The Rangers’ impressive orchestration on their breakouts means that the Bolts’ F1 provides initial pressure, but his effort does little to destabilize the zone exit without the accompanying second layer. It is quixotic to think that the F1 will always be able to procure the turnover. If all he can do is force the defenseman to accelerate his decision-making, then the Bolts’ F2 comes in with the pressure of having to anticipate and disrupt the outlet. Siphoning the puck from the Rangers’ outlet to initiate the cycle is optimal, but the F2 is also responsible for putting himself in position if the F1 disarms the defenseman but fails to gain control (then the F2 can make the pass to the F3 or a defenseman). Or, if the F1 claims the puck, then the F2 can drive to the net for a scoring chance. Hopefully, the F1 causes some mayhem, and the F2 reacts accordingly. At the very least, the F2 needs to gum up the momentum of the puck leaving the zone, because if he doesn’t, the consequences will be very bad.
The results through six games have been fascinating. Sometimes the Bolts’ F3 and strong-side defenseman have crashed hard on the forecheck, and if the F2 fails, it has led to an odd-man rush the other way. This should sound familiar because it has happened a lot. The Rangers have gotten numerous counterattack opportunities, which are the byproduct of the Rangers’ breakout being so refined.
The galling question for Lightning coach Jon Cooper is: If the Bolts’ rush is not garnering any substantial offense, and he dials down the forecheck to prevent the Rangers from getting so many counterattack chances, are they solely relying on counterattacks and the power play to stimulate their offense? Cooper knows that can’t happen, especially against Lundqvist. There are degrees to how hard the Bolts can blitz on the forecheck, which make the F2 and his potency really, really important.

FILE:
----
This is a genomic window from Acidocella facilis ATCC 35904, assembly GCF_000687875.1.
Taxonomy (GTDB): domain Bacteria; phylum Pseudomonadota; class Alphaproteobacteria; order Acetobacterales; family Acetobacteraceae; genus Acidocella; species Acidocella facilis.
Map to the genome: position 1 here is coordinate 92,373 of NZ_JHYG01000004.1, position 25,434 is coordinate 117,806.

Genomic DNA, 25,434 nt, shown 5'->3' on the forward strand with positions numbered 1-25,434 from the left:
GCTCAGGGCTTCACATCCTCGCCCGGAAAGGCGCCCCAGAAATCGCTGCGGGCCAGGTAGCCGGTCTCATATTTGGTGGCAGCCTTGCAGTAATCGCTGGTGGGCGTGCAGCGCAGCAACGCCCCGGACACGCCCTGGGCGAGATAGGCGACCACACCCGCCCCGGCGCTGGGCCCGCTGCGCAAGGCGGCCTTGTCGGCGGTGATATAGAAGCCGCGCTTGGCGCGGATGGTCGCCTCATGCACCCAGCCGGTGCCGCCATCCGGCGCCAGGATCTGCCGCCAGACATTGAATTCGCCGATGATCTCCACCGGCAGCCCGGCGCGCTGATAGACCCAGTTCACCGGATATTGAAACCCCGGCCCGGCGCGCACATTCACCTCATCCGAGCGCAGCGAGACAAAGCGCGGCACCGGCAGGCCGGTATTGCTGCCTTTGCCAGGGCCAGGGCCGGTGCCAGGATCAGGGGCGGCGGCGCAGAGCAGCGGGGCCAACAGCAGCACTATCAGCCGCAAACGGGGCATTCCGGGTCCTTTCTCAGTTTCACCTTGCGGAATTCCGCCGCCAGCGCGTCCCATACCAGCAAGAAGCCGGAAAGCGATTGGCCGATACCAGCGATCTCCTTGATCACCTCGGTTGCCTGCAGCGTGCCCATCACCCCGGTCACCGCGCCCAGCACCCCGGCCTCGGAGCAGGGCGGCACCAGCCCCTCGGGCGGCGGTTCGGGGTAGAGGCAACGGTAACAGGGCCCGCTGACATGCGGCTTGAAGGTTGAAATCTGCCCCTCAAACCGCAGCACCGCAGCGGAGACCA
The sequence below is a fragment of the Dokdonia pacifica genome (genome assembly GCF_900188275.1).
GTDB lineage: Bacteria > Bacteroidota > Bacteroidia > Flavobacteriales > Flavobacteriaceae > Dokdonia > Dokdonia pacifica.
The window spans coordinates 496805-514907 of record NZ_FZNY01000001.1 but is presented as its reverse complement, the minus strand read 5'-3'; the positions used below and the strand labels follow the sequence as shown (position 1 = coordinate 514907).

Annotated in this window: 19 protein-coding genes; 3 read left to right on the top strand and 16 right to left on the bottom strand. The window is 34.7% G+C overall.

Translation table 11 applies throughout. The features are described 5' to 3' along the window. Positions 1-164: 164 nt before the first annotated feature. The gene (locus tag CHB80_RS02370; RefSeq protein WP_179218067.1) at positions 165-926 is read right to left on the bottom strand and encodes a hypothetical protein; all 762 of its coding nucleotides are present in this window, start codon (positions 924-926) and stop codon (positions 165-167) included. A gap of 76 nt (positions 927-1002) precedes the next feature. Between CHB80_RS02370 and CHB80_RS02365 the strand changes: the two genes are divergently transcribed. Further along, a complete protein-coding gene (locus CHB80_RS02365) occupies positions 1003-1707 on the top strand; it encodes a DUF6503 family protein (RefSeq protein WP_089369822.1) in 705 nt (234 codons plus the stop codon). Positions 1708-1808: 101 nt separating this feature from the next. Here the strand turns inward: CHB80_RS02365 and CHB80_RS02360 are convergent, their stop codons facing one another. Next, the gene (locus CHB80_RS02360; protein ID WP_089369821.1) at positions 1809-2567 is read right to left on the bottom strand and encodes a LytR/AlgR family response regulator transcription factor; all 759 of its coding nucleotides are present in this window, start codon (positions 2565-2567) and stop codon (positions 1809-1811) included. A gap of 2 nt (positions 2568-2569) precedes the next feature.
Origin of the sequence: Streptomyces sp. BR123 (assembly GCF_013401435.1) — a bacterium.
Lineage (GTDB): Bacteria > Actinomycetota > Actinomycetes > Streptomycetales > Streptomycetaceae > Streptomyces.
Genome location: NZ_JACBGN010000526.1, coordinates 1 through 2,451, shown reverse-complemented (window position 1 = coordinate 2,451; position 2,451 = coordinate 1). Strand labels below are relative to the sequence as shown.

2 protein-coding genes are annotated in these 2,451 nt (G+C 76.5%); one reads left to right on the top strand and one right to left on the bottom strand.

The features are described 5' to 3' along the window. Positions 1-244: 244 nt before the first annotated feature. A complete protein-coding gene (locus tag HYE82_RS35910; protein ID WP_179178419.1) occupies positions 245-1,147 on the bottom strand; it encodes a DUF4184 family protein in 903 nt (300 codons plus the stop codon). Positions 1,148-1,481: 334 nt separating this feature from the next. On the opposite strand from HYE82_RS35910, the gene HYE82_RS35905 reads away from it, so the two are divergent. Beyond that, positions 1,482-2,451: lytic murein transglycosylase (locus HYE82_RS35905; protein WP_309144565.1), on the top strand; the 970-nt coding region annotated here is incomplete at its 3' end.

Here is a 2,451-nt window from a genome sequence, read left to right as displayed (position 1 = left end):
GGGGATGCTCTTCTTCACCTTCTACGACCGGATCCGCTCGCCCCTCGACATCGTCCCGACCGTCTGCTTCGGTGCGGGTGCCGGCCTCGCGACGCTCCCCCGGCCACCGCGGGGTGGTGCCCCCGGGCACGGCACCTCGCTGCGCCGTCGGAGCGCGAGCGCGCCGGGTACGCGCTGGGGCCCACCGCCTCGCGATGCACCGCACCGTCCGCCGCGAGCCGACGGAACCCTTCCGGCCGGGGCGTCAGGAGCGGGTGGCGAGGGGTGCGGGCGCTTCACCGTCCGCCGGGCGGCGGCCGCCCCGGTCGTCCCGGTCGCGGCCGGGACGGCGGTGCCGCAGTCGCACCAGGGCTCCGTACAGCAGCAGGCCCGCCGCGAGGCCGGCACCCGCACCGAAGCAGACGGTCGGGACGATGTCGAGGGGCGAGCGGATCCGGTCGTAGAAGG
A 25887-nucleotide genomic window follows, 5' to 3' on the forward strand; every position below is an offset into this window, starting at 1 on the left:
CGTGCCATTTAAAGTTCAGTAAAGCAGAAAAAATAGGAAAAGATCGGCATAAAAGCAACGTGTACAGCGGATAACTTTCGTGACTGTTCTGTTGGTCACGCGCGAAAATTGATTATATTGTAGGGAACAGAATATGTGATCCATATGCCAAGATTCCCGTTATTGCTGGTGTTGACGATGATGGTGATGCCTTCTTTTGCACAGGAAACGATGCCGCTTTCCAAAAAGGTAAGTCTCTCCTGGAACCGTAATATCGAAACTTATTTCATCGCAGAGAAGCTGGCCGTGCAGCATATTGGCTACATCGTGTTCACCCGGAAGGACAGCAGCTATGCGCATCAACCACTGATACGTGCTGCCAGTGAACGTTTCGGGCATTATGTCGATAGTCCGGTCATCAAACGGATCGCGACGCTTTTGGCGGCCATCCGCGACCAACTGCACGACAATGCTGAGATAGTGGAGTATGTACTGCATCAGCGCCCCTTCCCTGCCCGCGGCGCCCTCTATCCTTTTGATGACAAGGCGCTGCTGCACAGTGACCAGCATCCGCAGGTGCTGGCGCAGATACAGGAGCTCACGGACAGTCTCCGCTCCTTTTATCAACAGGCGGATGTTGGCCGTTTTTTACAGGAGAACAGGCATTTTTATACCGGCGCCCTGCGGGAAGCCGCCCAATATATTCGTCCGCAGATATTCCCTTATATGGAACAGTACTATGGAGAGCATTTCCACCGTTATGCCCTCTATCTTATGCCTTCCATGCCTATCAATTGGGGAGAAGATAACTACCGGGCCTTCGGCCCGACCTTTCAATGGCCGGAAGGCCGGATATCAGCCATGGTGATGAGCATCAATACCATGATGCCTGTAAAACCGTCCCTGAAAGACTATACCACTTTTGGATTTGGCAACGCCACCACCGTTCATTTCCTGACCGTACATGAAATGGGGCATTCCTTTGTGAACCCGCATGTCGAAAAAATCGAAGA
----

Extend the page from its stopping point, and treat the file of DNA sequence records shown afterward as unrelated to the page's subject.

This series is very close by the numbers. The Lightning have a 51.0 Corsi for percentage at 5 on 5 in all situations and in close game situations that expands to 51.5, giving them the narrow edge on the Rangers by 2-2.5 percent, per war-on-ice.com. Additionally, Tampa Bay has the edge in scoring chances. The Lightning have accrued 135 even-strength scoring chances and only conceded 112. That +23 scoring chances differential slightly rises when adjusting the settings to 5v5, close, where the Bolts have the advantage with a +25 scoring chances differential. But seven of the Lightning’s 19 goals have come on the power play, and Alex Killorn’s first goal in Game 2 came seconds after the man advantage expired. Factor in Tyler Johnson’s shorthanded goal and nearly half the Lightning’s goals came with a man up or in a situation that is difficult to replicate.
The conclusion is obvious. Tampa Bay needs to gin up more offense at even strength. Kucherov has the best scoring chances differential (+34) of the conference final and the best shot attempts/Corsi differential (+41) among any forward while Victor Hedman and Tyler Johnson rank second and third, per war-on-ice.com. That is revealing. The Triplets line is the only trio who has had tempered success attacking in transition, but they have also been very effective with the F2 jostling the puck loose on the forecheck.
Still, to win Game 7 on the road against Lundqvist and a confident and experienced Rangers squad, the Lightning will need stronger play from the Stamkos line and the third and fourth lines. How well these lines interject themselves on the forecheck will dictate whether the Lightning reach their first Cup final since 2004.